Journal article

Between-Teacher Differences in Homework Assignments and the Development of Students’ Homework Effort, Homework Emotions, and Achievement


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  • Journal of Educational Psychology. - 2009, vol. 101, no. 1, p. 176-189
English The study examines whether teachers’ homework objectives, implementation practices, and attitudes towards parental involvement are associated with the development of students’ homework effort, homework emotions, and achievement during grade 8. A total of 63 teachers (40 male, 23 female; mean teaching experience M = 17.5 years) of French as a second language and their 1,299 grade 8 students (51.2% female; mean age at first measurement point: M = 13.84, SD = 0.56) participated in the study. In multilevel models, teachers’ homework attitudes and behaviors were specified to predict outcomes at the end of grade 8, controlling for covariates at the beginning of grade 8. A low emphasis on drill and practice tasks and a high emphasis on motivation and self-regulation was associated with favorable developments in homework effort and achievement. Controlling homework assignments were associated with less homework effort and more negative homework emotions; the opposite pattern was found for students whose teacher supported student homework autonomy rather than parental homework involvement. The authors call for a systematic integration of findings from homework research in teacher training.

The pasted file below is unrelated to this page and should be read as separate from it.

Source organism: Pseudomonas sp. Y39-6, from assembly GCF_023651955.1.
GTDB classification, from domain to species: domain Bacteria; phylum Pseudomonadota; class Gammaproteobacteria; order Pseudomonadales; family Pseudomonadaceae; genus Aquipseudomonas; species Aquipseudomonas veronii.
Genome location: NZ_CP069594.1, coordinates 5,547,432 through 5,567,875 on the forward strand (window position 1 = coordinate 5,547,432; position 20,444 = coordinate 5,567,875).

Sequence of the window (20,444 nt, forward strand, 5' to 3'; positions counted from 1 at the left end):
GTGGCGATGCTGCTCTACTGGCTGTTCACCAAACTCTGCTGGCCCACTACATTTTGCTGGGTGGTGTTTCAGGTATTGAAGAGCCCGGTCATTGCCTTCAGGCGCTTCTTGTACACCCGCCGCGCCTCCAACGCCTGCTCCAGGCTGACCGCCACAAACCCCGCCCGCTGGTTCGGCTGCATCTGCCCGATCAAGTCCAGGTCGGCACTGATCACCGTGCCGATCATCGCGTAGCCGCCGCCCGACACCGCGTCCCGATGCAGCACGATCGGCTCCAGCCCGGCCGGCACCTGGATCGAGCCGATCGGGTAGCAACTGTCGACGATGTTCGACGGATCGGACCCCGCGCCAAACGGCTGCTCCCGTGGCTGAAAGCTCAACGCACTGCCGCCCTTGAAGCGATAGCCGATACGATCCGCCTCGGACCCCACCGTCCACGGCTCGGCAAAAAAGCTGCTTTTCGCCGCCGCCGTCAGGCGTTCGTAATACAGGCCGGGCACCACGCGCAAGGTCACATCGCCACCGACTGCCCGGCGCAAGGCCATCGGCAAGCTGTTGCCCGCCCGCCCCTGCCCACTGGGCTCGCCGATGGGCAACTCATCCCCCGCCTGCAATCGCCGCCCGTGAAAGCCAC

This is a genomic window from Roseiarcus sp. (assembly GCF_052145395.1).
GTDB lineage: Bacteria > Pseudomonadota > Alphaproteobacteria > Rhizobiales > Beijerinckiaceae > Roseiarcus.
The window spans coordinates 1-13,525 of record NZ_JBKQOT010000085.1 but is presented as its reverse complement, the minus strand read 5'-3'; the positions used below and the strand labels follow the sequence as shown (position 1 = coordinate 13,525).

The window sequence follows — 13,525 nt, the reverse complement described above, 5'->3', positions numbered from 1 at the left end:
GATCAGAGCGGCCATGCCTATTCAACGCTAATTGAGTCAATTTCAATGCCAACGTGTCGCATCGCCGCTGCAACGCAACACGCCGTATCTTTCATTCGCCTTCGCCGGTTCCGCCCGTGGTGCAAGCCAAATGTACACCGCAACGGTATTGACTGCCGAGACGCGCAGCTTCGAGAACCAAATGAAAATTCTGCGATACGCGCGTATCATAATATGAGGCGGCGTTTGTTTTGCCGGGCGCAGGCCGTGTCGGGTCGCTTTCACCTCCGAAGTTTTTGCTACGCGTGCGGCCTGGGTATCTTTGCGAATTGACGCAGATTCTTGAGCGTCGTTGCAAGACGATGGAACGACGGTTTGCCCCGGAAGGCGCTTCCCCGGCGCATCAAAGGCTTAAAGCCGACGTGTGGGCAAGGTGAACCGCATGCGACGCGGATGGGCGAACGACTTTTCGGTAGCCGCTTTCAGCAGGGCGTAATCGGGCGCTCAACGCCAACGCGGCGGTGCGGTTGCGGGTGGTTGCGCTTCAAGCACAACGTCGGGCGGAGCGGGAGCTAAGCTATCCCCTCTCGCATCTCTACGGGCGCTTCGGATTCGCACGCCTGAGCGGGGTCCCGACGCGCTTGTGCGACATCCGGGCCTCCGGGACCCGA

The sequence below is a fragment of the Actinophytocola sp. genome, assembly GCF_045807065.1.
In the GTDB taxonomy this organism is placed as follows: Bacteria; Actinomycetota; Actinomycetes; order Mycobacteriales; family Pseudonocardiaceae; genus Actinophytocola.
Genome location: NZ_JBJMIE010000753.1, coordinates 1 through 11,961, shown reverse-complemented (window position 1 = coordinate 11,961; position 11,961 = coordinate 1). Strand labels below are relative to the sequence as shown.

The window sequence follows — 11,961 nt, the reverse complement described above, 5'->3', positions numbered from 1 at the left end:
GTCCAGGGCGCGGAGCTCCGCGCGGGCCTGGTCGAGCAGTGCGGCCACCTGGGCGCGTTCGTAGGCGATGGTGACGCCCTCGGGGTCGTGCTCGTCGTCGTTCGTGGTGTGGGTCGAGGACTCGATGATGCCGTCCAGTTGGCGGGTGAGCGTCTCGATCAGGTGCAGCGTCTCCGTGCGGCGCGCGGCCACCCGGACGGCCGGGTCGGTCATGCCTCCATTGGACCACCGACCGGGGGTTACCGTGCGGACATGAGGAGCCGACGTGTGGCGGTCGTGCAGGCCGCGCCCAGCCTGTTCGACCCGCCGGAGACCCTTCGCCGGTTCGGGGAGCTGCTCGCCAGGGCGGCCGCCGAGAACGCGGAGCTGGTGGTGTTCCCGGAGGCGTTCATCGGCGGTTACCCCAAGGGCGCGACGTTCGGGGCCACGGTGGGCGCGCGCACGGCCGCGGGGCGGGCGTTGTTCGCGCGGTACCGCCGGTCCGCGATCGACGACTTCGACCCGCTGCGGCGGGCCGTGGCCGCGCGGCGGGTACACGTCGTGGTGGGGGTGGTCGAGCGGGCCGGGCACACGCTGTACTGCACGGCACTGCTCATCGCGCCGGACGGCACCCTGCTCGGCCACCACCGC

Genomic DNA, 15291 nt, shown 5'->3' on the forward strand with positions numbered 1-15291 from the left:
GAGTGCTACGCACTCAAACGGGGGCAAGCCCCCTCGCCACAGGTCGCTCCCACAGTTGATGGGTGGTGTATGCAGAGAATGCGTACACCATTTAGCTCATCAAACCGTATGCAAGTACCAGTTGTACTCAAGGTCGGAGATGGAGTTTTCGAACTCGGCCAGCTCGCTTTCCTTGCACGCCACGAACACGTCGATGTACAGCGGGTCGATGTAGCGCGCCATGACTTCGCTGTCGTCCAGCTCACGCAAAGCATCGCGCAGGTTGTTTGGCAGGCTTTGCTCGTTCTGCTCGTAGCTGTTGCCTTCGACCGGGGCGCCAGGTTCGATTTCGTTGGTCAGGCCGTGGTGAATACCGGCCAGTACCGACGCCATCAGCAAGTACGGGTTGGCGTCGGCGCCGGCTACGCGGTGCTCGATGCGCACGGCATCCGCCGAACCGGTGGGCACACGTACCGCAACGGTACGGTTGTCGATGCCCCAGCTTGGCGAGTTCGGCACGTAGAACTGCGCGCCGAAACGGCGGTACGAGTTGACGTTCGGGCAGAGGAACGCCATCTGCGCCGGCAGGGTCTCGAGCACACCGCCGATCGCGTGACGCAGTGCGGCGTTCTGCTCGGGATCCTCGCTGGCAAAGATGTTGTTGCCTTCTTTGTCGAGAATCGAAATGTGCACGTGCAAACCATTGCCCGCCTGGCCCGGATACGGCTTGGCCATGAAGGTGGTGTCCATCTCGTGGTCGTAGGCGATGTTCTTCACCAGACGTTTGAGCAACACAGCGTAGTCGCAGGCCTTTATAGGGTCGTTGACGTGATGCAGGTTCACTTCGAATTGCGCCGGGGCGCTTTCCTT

• English
Education, teaching
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  • RERO DOC 235692
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